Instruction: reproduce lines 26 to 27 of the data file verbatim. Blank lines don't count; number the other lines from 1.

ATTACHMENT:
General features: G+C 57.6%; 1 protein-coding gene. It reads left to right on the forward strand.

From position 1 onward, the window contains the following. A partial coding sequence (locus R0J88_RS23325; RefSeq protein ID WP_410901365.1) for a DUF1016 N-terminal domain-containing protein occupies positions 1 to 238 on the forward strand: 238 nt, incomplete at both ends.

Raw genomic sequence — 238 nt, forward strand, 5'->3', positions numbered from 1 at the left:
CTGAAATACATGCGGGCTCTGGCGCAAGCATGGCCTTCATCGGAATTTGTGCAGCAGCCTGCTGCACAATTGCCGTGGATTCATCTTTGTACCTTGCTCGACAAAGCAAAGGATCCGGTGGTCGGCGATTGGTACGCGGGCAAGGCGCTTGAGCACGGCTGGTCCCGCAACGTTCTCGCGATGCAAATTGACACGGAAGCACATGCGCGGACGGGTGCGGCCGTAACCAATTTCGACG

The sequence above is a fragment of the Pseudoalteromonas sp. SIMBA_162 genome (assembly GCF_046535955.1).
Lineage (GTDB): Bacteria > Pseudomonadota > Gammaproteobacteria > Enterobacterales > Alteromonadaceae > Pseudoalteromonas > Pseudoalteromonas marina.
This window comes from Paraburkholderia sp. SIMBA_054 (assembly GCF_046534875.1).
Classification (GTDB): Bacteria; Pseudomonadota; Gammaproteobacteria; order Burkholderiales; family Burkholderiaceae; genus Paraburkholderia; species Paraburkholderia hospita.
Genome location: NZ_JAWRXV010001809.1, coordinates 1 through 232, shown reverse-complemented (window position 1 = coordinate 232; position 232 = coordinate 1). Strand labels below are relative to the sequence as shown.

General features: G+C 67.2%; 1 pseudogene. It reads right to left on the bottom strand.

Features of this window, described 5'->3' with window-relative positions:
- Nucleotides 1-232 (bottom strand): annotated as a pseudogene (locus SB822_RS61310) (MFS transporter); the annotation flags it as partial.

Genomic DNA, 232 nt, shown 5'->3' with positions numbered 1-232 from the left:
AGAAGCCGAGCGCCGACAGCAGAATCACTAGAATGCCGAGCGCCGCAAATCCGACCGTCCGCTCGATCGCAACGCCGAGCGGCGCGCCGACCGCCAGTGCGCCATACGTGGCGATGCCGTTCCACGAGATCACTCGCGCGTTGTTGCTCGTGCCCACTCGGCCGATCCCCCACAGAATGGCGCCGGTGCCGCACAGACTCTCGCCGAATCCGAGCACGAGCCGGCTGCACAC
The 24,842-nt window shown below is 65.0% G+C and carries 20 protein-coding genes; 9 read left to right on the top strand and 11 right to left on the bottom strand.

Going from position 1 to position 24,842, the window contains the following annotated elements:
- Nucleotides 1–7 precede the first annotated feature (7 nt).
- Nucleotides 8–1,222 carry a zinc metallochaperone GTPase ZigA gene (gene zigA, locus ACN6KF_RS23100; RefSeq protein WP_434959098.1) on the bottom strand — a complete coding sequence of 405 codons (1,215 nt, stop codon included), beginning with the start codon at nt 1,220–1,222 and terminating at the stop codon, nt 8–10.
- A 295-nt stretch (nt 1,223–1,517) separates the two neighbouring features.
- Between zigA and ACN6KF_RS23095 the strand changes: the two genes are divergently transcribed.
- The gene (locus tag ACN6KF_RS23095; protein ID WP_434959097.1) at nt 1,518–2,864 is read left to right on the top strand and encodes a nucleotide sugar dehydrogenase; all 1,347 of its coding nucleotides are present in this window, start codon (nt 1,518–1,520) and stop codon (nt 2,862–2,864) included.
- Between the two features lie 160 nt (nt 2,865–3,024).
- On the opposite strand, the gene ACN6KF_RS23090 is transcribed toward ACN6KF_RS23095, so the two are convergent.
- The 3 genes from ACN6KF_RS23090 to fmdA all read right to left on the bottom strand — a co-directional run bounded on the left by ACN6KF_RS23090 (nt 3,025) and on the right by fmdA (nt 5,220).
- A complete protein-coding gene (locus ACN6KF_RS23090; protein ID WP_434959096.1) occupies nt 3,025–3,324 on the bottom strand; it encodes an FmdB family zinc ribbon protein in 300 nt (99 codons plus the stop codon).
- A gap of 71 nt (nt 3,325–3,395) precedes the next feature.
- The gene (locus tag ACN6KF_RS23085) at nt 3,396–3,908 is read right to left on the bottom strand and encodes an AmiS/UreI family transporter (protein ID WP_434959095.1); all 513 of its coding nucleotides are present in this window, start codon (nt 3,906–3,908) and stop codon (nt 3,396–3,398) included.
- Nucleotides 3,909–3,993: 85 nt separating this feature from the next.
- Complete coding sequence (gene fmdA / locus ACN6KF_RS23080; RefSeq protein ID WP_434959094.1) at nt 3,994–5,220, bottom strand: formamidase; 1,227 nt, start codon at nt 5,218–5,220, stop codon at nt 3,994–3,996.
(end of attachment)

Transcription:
- A gap of 71 nt (nt 3,325–3,395) precedes the next feature.
- The gene (locus tag ACN6KF_RS23085) at nt 3,396–3,908 is read right to left on the bottom strand and encodes an AmiS/UreI family transporter (protein ID WP_434959095.1); all 513 of its coding nucleotides are present in this window, start codon (nt 3,906–3,908) and stop codon (nt 3,396–3,398) included.